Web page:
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High-Performance Bridge Standard (brass) upgrade
After building a better mousetrap, Adam Reiver of FU-Tone.com (formerly Floyd Upgrades) decided to build an even better mousetrap. Back in 2009, we reviewed the Big Block upgrade, a Floyd Rose tremolo replacement sustain block that is substantially larger and more massive than the standard Floyd Rose block. It represented a big improvement, but Reiver figured he could find more ways to improve on the existing Floyd Rose design. And by using stainless steel and titanium in critical parts of the unit, he has indeed taken the Floyd Rose concept in several new directions. Already such players as Warren DeMartini, Steve Stevens, Phil Collen, Slash, George Lynch, and Alex Lifeson have embraced the potential of these upgrades.
The standard Original Floyd Rose (OFR) bridge was built with a steel baseplate, steel saddles with steel inserts, a metal spring claw, steel springs, and a thin nickel-plated brass sustain block.
Reiver’s improvements begin with two high-performance bridges. Each features steel baseplates that are very similar to the OFR baseplate in dimension, but things change fast from there. The more basic and affordable upgrade package includes stainless steel hardware (string locking screws and saddle mounting screws), but also features titanium saddle inserts, noiseless springs, a brass spring claw, and a brass Big Block sustain block. The more technically advanced and expensive version includes the same stainless steel hardware, but with a titanium block, titanium saddles with titanium inserts, a brass spring claw, and heavy-duty noiseless springs.
Stainless steel hardware is critical in Reiver’s designs for more than aesthetic reasons. Steel components are susceptible to moisture-driven corrosion—a problem that plagues the standard hardware on frequently used OFRs that are exposed to acidic sweat or the occasional beer soak. The structural integrity of titanium is a step beyond stainless steel, of course, as it verges on indestructible.
Original Floyd Rose (left) and High Performance Bridge Full Titanium upgrade (right).
Mass is also a critical and fundamental difference between the FU-Tone.com versions and the originals. While the OFR bridge weighs exactly 1 pound, the other two have drastic weight differences. The brass block version weighs in at 1.25 pounds, and the titanium block version is an amazingly light 14 ounces.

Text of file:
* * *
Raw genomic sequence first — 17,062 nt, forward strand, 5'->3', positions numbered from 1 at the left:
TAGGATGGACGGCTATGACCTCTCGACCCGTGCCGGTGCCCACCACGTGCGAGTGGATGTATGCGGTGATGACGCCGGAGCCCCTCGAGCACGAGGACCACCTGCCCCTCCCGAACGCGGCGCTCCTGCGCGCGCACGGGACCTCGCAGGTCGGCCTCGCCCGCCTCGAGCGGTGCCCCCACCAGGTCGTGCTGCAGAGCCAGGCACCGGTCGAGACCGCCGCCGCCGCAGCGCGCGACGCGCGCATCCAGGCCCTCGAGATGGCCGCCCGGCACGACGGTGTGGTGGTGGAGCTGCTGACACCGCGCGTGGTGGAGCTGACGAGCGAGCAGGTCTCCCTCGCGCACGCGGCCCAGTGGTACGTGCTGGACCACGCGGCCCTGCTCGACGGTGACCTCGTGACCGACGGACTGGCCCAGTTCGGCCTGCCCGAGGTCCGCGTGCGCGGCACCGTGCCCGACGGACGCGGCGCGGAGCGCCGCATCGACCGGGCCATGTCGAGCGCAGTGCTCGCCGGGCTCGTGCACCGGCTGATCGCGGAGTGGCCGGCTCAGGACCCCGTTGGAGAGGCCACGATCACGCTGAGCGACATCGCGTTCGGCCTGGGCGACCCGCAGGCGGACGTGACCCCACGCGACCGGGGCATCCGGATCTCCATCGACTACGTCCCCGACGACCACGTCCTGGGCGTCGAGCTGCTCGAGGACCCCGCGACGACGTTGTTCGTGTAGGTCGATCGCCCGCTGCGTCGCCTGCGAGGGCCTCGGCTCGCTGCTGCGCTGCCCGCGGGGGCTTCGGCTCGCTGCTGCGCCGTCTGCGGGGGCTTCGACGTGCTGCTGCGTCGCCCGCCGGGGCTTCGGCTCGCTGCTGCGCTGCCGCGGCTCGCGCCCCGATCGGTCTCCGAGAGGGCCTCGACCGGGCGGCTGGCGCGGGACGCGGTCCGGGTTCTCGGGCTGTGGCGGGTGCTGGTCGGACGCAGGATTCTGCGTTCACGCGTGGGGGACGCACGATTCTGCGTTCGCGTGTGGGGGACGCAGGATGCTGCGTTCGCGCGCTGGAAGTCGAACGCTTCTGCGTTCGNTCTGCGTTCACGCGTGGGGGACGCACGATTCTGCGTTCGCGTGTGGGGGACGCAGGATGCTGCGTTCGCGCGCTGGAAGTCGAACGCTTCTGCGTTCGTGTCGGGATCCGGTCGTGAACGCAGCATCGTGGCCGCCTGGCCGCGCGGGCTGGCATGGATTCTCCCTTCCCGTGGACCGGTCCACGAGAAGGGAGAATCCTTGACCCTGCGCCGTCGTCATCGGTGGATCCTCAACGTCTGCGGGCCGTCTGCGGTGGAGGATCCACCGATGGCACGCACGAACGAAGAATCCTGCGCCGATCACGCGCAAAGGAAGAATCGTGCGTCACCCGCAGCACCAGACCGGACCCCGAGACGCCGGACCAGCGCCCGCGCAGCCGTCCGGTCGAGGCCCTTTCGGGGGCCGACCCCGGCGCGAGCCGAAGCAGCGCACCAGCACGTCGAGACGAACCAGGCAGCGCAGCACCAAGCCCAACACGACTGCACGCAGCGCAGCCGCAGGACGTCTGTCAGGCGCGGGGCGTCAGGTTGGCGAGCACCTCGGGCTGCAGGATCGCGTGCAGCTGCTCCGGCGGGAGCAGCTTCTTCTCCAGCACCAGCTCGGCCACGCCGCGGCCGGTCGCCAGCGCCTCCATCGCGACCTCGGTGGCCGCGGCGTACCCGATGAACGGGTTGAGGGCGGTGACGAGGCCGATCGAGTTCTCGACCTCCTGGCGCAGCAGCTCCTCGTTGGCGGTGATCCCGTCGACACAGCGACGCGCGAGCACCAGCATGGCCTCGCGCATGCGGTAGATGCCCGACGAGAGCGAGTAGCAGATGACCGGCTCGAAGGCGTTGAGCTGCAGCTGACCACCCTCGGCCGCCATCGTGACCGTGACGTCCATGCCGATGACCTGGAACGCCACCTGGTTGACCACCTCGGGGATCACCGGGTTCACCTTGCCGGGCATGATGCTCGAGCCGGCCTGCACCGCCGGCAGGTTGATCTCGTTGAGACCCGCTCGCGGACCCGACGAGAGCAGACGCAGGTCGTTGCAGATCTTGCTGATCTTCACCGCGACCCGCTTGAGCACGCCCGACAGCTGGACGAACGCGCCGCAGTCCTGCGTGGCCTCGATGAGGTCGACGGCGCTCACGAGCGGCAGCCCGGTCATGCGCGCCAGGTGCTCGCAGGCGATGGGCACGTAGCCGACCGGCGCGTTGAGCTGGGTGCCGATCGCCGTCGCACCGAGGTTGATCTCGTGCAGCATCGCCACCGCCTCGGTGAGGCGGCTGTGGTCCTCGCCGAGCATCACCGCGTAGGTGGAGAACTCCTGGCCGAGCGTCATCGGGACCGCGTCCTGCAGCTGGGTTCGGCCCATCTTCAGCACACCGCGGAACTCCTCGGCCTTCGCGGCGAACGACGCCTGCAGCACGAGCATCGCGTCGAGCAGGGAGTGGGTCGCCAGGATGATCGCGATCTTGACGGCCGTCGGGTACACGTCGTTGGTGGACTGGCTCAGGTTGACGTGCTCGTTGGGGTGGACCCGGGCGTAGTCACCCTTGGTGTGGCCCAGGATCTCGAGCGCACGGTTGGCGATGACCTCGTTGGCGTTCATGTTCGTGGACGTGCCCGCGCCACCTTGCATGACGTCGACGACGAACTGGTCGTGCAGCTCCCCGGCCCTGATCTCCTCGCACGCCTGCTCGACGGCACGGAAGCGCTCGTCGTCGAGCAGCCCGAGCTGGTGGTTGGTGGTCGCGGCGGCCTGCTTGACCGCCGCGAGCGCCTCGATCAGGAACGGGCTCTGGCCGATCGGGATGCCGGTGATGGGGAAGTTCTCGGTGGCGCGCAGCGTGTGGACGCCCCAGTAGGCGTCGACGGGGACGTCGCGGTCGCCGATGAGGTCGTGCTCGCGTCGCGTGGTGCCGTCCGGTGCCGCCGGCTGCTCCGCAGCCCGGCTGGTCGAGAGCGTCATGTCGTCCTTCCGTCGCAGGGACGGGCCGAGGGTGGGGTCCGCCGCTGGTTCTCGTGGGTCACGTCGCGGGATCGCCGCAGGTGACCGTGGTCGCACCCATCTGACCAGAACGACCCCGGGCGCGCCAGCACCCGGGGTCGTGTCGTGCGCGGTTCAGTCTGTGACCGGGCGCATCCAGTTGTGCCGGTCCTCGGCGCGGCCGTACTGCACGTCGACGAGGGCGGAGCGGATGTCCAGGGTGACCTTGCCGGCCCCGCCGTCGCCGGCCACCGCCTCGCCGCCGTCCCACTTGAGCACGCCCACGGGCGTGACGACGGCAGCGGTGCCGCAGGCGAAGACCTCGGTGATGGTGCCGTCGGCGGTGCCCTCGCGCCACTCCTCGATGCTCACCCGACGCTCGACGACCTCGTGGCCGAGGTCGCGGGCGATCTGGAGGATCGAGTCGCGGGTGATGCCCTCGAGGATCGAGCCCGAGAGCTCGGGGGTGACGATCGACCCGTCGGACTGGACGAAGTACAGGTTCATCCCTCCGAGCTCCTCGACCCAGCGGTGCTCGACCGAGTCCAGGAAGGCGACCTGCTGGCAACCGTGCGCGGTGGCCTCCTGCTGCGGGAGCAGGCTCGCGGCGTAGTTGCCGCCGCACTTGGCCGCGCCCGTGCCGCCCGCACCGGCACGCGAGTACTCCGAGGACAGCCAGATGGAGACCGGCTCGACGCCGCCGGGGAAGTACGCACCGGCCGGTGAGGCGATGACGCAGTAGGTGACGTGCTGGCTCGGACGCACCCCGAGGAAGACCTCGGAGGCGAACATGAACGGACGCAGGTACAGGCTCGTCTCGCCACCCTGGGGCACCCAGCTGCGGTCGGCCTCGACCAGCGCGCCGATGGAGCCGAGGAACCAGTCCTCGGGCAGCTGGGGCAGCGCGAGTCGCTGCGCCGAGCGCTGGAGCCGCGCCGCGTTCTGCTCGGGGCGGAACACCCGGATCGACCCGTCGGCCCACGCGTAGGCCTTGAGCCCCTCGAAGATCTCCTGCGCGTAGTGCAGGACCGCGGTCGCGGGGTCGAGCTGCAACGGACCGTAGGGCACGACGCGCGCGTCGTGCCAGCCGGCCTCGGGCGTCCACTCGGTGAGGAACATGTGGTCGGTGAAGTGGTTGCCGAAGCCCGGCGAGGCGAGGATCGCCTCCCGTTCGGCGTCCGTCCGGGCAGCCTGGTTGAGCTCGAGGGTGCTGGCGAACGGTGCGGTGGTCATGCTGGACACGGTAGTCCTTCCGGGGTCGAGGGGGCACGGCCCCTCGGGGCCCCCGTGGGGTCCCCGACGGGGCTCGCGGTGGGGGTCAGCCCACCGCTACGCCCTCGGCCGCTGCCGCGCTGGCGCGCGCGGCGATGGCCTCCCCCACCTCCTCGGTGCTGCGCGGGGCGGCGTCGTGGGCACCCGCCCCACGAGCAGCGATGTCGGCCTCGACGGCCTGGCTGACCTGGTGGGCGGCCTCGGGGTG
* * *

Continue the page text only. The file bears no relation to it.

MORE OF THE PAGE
The durability and in some cases, weight advantages of these materials is beyond question, but the tonal differences can be less easy to pinpoint. And what really makes these components sonic upgrades is the way they work together.
More Boom Through Bulk
Our test guitar for this review is a pre-Fender-era Charvel with a single Seymour Duncan JB pickup. It was originally equipped with a top-mounted, non-recessed floating Floyd Rose with a 42 mm sustain block.
The brass block FU-Tone bridge was the first version I checked out. Removal and changeover included replacing the pot-metal spring claw and steel springs. And after replacing the spring claw with the new brass one, I installed the bridge into the cavity and hooked the noiseless springs into place.
Stringing up, there is a noticeable difference in the feel of clamping the strings with the titanium inserts via the stainless steel locking screws. The titanium inserts can withstand up to 140,000 pounds of pressure, while the OFR inserts have always been prone to deforming, expanding, or breaking under the pressure of the locking screw. In these respects, the titanium inserts are a vast improvement, insuring against structural mishap, and they hold the string firmly from accidental slippage. Very little effort was needed to tighten the lock screw when clamping the strings into the saddles securely.